As kids, there was always a myth or belief that was followed. One of the popular ones followed back then was ‘’Don’t call my father’s name’’.

I was a very gentle (quiet) and shy girl in those days, not that I’m the opposite now, but I can’t exactly say I’m shy or quiet anymore. As a matter of fact, those who know me well, know I’m quite blunt when it comes to some issues dear to me. I never had any reason to drag my father’s name with any classmate until I got into Secondary School. It was my first year. I started quite late because my parents wanted me to attend a Federal Government College but after all the examinations, I was told that I was too young to be admitted. The disappointment on my parents face was second to none but I was kinda happy, probably because I never wanted to leave home.

Anyways, I had to attend this particular school as a last option as my parents didn’t want me to miss that year. As a result of resuming late, I was shown to a back seat. Of course, there were just about twenty-five/twenty-nine of us in a class. The chairs were in a pew-form…adjourned so we didn’t sit separately. I sat next to a boy…a son of a prominent man back then in Ibadan, known for his hospitality and all sort.

He had always been a troublesome one but I managed to stay at peace with him until he crossed the sacred line…he called my father’s name!!! I can’t remember what caused out argument that fateful day, but instead of calling my own name, he called my surname and for no reason, that act got me mad. So mad that I struck his face with my left hand! Immediately I did, I felt remorseful and started to apologise but his demon had been roused. He braced up to give me the beating of my life but thank God for ‘body’ LOL. I was quite bigger than he was… we wrestled until a staff came in to separate us. We were served some punishments in the staff room but not before he asked us what the cause of the fight was. You can imagine how I answered with all boldness: ‘’Akeem called my father’s name’’! The man looked at both of us in bewilderment and asked us to serve our punishments. I was rescued in time because it was close to the ‘closing time’ and my father had come to pick me. But Akeem was severely punished in his dorm (as he wasn’t a day-student) for trying to beat a female.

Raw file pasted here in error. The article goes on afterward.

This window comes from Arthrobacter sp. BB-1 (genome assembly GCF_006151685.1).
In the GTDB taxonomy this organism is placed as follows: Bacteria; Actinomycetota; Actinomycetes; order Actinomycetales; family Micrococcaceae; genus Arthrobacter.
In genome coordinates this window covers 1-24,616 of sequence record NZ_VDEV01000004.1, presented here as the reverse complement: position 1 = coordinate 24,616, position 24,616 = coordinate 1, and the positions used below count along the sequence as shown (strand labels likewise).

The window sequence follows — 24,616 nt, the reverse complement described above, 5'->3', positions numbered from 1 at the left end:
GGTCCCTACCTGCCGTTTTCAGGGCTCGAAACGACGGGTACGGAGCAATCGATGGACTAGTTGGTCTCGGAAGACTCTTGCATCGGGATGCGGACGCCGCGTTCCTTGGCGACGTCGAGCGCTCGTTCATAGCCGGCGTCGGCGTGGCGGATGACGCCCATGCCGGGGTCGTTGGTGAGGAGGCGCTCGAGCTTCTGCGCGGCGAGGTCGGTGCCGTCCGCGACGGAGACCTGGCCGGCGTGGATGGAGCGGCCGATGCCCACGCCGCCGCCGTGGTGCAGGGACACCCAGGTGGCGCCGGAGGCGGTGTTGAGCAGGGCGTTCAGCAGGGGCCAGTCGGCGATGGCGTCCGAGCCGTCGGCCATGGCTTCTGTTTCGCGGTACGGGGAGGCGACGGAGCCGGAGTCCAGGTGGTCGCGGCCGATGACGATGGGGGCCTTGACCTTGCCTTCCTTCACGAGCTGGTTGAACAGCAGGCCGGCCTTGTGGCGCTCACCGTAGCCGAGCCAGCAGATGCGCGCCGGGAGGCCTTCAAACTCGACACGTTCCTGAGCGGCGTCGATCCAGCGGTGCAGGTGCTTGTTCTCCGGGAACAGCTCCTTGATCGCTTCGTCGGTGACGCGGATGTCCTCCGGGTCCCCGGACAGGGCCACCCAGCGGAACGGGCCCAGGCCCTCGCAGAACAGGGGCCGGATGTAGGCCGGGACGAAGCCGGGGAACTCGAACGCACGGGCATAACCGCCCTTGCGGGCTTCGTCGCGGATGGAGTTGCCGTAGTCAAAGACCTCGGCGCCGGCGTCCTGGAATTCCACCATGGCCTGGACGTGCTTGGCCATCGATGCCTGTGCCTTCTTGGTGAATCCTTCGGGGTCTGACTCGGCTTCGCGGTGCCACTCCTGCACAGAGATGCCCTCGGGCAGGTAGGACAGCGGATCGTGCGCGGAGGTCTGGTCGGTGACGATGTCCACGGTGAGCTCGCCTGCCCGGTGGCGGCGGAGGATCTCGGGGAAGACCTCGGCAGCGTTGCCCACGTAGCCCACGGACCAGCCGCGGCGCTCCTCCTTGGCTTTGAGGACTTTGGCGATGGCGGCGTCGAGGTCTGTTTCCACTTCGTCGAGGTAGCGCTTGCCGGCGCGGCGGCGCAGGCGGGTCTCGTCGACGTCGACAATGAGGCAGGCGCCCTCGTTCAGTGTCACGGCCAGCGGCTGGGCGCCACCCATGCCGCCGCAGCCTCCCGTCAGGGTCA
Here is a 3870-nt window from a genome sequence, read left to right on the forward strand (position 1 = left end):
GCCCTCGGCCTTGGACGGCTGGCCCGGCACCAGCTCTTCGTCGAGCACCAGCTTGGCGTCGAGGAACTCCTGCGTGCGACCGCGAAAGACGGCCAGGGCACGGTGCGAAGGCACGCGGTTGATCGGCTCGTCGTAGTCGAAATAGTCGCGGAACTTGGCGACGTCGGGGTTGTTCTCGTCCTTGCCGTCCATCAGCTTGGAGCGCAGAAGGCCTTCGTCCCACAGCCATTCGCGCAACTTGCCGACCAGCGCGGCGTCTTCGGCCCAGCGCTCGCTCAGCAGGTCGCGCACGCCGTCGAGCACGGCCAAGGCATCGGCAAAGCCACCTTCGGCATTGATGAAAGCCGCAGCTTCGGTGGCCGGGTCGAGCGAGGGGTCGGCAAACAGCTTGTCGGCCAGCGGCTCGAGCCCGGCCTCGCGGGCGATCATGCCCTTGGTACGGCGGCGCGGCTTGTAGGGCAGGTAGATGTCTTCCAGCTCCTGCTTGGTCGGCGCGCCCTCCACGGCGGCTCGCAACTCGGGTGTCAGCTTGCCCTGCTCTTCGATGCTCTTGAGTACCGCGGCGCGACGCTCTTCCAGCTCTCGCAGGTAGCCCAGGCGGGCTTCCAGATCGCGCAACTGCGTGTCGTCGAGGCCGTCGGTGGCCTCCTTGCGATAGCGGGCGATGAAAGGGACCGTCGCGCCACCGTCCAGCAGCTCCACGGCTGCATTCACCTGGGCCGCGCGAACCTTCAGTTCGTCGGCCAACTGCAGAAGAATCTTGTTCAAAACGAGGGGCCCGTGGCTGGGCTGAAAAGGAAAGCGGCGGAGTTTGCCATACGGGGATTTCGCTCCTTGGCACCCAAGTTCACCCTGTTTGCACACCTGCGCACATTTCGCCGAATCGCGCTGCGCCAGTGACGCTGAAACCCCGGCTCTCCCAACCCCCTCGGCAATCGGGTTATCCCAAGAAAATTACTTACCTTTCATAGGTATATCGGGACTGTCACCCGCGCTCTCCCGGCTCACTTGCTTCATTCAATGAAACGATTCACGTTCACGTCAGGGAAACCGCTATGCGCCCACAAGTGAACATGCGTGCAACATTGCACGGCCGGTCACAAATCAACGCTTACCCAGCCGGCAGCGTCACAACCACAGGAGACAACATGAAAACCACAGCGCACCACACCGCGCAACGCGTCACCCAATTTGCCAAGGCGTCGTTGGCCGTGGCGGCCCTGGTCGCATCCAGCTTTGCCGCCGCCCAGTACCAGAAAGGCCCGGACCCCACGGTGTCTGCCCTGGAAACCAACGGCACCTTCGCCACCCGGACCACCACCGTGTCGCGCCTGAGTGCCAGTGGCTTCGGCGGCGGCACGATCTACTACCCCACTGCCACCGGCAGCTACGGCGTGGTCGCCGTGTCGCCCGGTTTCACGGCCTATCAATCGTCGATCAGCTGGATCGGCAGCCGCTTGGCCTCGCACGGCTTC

When I remember that day, I shake my head at myself and laugh at how stupid and naïve we could be as kids. Imagine if the boy had beaten me to a pulp and given me a permanent mark or disability for life? That same father’s name is what is used in some formal settings and you dare not move a muscle! That same father’s name is dropped once joined in holy matrimony with one’s husband! Whoever invented such a silly belief?

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2 Comments Add yours

  1. That must have been an arisekola or an adedibu prodigy- just a wild guess Sha.

    Somebody in my office, born and bred in Ibadan still believe those stuffs. She had cautioned me against calling an elderly HOD Mr lagbaja….because ‘mo n la oruko mo lori’. I should be calling him daddy because you don’t call an elder his name.

    Culture and tradition…still our greatest bane

    Liked by 1 person

    1. priscasdiary says:

      You’re almost correct with your guess. Though Akeem was a Lanihun prodigy.
      How could you call someone ‘daddy’ in a formal setting?
      I’m sure your colleague is yoruba. We are too respectful for our own good! it’scalled ‘sekarimi’
      Thanks so much, Yetunde for dropping by.


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